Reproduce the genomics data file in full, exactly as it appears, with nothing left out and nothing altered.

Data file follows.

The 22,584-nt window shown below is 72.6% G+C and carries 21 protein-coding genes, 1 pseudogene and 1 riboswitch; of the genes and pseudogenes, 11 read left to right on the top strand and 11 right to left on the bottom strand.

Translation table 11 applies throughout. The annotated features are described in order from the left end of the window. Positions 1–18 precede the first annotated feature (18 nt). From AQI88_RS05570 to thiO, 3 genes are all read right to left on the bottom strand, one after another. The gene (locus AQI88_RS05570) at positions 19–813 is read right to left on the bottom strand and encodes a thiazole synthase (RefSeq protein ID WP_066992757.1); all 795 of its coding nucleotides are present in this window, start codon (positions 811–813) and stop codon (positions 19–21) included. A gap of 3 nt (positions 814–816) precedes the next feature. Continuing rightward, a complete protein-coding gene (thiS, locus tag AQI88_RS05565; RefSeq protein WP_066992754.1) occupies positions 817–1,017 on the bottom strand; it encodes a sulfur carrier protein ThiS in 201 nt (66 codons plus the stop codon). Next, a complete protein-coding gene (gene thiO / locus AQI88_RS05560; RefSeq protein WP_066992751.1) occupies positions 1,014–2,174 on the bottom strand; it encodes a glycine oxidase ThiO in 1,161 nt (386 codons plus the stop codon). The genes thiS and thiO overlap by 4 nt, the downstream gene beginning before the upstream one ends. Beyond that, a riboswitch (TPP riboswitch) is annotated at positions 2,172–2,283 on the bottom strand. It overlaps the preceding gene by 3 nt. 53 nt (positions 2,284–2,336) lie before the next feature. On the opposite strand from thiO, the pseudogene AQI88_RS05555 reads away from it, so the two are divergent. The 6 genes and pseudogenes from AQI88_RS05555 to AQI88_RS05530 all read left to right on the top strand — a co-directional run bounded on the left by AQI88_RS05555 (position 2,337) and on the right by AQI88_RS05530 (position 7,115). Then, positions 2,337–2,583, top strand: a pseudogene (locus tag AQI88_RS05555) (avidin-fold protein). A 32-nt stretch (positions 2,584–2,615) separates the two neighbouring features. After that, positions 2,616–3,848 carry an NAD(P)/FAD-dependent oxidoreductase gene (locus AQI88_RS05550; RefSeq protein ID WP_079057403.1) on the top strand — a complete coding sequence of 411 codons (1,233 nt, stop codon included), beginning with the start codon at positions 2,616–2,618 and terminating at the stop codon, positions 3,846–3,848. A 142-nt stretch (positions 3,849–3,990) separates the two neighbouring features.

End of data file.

The 22,584-nt window shown below is 72.6% G+C and carries 21 protein-coding genes, 1 pseudogene and 1 riboswitch; of the genes and pseudogenes, 11 read left to right on the top strand and 11 right to left on the bottom strand.

Translation table 11 applies throughout. The annotated features are described in order from the left end of the window. Positions 1–18 precede the first annotated feature (18 nt). From AQI88_RS05570 to thiO, 3 genes are all read right to left on the bottom strand, one after another. The gene (locus AQI88_RS05570) at positions 19–813 is read right to left on the bottom strand and encodes a thiazole synthase (RefSeq protein ID WP_066992757.1); all 795 of its coding nucleotides are present in this window, start codon (positions 811–813) and stop codon (positions 19–21) included. A gap of 3 nt (positions 814–816) precedes the next feature. Continuing rightward, a complete protein-coding gene (thiS, locus tag AQI88_RS05565; RefSeq protein WP_066992754.1) occupies positions 817–1,017 on the bottom strand; it encodes a sulfur carrier protein ThiS in 201 nt (66 codons plus the stop codon). Next, a complete protein-coding gene (gene thiO / locus AQI88_RS05560; RefSeq protein WP_066992751.1) occupies positions 1,014–2,174 on the bottom strand; it encodes a glycine oxidase ThiO in 1,161 nt (386 codons plus the stop codon). The genes thiS and thiO overlap by 4 nt, the downstream gene beginning before the upstream one ends. Beyond that, a riboswitch (TPP riboswitch) is annotated at positions 2,172–2,283 on the bottom strand. It overlaps the preceding gene by 3 nt. 53 nt (positions 2,284–2,336) lie before the next feature. On the opposite strand from thiO, the pseudogene AQI88_RS05555 reads away from it, so the two are divergent. The 6 genes and pseudogenes from AQI88_RS05555 to AQI88_RS05530 all read left to right on the top strand — a co-directional run bounded on the left by AQI88_RS05555 (position 2,337) and on the right by AQI88_RS05530 (position 7,115). Then, positions 2,337–2,583, top strand: a pseudogene (locus tag AQI88_RS05555) (avidin-fold protein). A 32-nt stretch (positions 2,584–2,615) separates the two neighbouring features. After that, positions 2,616–3,848 carry an NAD(P)/FAD-dependent oxidoreductase gene (locus AQI88_RS05550; RefSeq protein ID WP_079057403.1) on the top strand — a complete coding sequence of 411 codons (1,233 nt, stop codon included), beginning with the start codon at positions 2,616–2,618 and terminating at the stop codon, positions 3,846–3,848. A 142-nt stretch (positions 3,849–3,990) separates the two neighbouring features.